Race against time, tides

Belongil Beach home owner, John Vaughan, inspects progress of protection works on Monday.
Belongil Beach home owner, John Vaughan, inspects progress of protection works on Monday.
It has been a race against time this week to protect threatened Belongil Beach homes against king tides and wild seas.

Byron Council workers have completed interim works to protect beach access points and John Vaughan, owner of one of the most threatened properties, has had contractors carrying out work in front of his house.

Mr Vaughan started work immediately after reaching a Land and Environment Court-sanctioned settlement with the council last week.

There are two very conflicting arguments about how the settlement was reached, but what can be agreed on is that firstly, Mr Vaughan was given the go-ahead to rebuild a damaged council-approved sandbag wall to protect his erosion-threatened home – and secondly, as usual in such cases, the real winners are the lawyers.

Mr Vaughan said the court settlement he had reached with the council was exactly what he had proposed before the four-day court hearing which led to the settlement and which was likely to cost both parties a total of around $800,000 in legal fees.

It was a process, he said, which was a ‘sad, sad waste of money’ and which had led to erosion claiming about 400 square metres of his property.

A clearly angry Mr Vaughan, who said his house was the only one of 32 Belongil beachfront houses without rock wall protection, took no real joy out of the court outcome.

He said after three weeks and hundreds of thousands of dollars on court costs, the council had consented to the ‘open offer’ he had made at the outset.

He could now rebuild the sandbag wall which the council had approved and built after a major storm event in 2001, he said.

That work, expected to cost about $250,000, started late last week and on Monday workers employed by Mr Vaughan were racing against time to complete interim protection works to combat potentially damaging king tides on Tuesday and Wednesday.

Said Mr Vaughan: “I don’t know what the mayor and her crew are trying to prove.

“It’s all about me trying to rebuild an approved wall, whatever spin is put on it.

“It’s just insane what is going on. It’s just a sad, sad tale.”

However, Byron Mayor, Cr Jan Barham, sees it a little bit differently.

Cr Barham told the Byron News the council had agreed to allow the special geo-textile sandbags to be placed on the beach in front of Mr Vaughan’s house well before the start of the four-day hearing.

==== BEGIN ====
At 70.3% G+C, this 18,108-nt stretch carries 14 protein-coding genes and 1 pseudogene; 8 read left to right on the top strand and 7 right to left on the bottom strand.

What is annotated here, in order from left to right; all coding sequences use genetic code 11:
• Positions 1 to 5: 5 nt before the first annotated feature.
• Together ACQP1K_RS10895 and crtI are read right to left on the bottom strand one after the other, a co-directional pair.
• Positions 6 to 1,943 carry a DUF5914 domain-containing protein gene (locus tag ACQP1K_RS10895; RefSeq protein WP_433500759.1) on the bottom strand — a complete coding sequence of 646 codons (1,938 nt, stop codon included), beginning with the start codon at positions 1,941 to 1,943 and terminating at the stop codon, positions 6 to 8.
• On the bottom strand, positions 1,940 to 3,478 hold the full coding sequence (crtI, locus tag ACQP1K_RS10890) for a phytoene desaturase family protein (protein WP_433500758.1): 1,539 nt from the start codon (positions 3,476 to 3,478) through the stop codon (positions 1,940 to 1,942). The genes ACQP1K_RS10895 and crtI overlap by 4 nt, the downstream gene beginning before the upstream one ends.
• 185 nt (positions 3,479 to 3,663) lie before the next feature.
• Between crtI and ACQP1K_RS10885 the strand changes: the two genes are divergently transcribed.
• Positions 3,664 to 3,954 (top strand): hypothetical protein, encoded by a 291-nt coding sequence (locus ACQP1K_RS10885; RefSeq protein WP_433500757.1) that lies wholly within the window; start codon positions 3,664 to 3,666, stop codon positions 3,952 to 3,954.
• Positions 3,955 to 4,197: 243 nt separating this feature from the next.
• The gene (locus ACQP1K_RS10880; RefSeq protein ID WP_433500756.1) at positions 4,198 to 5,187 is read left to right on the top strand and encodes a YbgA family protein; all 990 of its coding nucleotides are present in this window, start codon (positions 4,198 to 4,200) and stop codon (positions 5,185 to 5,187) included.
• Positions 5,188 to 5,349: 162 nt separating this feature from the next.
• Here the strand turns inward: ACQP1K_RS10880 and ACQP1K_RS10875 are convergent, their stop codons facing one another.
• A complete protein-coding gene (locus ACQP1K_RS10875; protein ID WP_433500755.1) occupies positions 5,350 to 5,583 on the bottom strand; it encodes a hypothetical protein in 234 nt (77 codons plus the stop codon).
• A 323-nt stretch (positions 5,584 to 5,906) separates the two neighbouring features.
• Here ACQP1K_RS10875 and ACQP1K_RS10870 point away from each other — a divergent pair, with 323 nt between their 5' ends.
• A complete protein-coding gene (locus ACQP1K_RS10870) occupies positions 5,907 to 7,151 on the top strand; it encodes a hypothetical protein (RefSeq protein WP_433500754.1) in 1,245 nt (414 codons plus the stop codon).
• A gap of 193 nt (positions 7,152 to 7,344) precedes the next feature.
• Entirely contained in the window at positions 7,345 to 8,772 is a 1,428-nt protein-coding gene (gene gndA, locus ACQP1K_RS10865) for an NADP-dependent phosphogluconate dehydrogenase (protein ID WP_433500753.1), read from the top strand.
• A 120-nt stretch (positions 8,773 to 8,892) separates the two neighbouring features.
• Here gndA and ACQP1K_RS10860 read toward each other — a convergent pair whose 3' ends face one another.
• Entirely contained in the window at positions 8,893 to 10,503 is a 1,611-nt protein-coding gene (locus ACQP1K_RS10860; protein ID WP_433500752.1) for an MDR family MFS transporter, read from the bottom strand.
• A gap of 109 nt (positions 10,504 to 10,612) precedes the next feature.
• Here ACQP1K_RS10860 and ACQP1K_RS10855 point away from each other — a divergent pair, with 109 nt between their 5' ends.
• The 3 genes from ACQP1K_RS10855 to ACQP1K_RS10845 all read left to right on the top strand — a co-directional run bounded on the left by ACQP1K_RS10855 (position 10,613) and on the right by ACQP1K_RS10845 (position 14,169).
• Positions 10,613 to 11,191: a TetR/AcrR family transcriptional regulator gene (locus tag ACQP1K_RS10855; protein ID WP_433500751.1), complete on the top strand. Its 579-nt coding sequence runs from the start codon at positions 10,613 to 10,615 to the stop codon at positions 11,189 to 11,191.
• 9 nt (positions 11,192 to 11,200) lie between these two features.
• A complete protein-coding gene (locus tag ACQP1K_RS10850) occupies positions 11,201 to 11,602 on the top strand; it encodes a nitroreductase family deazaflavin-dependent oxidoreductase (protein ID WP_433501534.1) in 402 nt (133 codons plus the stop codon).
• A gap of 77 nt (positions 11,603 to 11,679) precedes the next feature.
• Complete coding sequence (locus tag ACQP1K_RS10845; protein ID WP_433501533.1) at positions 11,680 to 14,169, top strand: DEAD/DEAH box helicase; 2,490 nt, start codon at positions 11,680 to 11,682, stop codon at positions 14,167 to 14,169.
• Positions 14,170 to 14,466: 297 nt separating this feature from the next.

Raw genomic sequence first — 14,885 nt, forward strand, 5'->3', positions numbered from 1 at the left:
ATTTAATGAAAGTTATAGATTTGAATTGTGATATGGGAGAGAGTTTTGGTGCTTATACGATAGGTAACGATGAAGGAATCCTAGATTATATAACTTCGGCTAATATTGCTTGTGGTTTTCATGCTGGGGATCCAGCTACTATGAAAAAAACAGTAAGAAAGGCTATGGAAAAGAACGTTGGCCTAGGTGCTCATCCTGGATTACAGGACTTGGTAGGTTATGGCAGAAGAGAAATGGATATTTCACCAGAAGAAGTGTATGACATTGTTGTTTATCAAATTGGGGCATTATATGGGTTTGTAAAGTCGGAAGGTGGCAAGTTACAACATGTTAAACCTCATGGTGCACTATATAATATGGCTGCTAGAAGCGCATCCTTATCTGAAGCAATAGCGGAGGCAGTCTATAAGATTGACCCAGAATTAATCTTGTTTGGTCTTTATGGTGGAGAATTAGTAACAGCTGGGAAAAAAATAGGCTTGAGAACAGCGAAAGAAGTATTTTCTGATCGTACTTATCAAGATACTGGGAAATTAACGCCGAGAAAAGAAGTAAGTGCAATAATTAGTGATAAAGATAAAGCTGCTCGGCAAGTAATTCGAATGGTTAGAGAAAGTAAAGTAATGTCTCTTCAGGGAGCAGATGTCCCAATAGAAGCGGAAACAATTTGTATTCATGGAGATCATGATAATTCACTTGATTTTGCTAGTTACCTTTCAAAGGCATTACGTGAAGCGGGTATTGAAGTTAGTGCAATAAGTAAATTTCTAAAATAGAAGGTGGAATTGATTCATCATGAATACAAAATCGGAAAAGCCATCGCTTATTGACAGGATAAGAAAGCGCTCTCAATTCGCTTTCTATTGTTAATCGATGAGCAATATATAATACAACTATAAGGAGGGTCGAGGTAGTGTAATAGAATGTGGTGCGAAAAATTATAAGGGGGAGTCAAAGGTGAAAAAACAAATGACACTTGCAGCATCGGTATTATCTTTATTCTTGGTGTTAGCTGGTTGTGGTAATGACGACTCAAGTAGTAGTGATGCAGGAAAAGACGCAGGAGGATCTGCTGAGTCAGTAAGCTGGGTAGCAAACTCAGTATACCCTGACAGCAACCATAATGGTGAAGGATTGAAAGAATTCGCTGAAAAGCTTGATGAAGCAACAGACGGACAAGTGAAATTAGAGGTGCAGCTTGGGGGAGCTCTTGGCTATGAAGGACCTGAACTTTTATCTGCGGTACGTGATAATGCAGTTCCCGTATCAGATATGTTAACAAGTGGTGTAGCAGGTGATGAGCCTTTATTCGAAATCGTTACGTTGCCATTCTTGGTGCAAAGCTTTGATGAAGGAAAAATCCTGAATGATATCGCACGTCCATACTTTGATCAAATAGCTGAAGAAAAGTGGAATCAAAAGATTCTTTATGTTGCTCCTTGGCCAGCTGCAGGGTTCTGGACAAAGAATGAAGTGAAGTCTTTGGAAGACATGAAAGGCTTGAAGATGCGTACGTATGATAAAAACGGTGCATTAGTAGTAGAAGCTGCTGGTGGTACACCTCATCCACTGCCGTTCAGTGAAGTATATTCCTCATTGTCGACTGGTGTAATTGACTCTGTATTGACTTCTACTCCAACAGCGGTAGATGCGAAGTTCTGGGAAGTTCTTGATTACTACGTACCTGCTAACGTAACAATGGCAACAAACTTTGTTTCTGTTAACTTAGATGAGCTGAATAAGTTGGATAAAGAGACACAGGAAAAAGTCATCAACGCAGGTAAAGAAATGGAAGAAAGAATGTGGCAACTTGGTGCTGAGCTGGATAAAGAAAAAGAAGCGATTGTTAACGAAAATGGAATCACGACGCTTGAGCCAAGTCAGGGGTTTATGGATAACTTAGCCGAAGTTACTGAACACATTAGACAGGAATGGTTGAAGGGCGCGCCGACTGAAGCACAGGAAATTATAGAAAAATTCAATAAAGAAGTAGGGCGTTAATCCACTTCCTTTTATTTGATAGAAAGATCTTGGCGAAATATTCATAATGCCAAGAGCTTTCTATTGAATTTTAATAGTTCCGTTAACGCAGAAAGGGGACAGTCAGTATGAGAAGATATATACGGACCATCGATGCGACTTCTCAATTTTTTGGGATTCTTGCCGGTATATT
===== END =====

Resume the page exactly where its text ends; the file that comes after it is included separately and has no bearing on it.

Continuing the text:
What the council had objected to, she said, was Mr Vaughan’s plan to dump rocks on the beach.

That was the reason why the council had sought – and won – an interim injunction in the court early this month preventing him doing that.

It was that injunction that led to the latest four-day hearing initiated by Mr Vaughan who had sought a variation to the order.

 Said Cr Barham: “For us it was very simple. The injunction was about rocks.”

The mayor said if Mr Vaughan had come to the council ‘to work with us’, rather than taking matters into his own hands by dumping rocks, ‘we might have been able to work through this’.

She said the council had to stop the rocks from being dumped on the beach to prevent a precedent being set.

Cr Barham said the council had been working ‘tirelessly’ in recent weeks to try and reach an agreement with Mr Vaughan.

She said Mr Vaughan had been advised on June 4 that he could undertake interim geobag stabilisation of the dune in front of his home.

 The following day, the council advised the court and Mr Vaughan that it supported the concept of the geobag works in principle and indicated it required clarification of technical issues including the scope of the planned works, where the sand was going to come from and how access to the beach was going to be achieved, she said.

On June 11, Mr Vaughan had revised his position again and requested that the council pay to have the geobag wall built to the 2001 alignment.

Cr Barham said the council, acting with advice from its lawyers and insurers, had been trying to accommodate reasonable requests from Mr Vaughan, but he had kept changing his demands.

“It’s just been made very difficult by changing demands,” she said.

“We are government, and staff just can’t agree to things without it going to council.”

On Monday Mr Vaughan rejected many of the claims made by the mayor and said the matter was in the hands of his lawyers.

The court is yet to make a decision on who will foot the big legal bill for the latest legal stoush.

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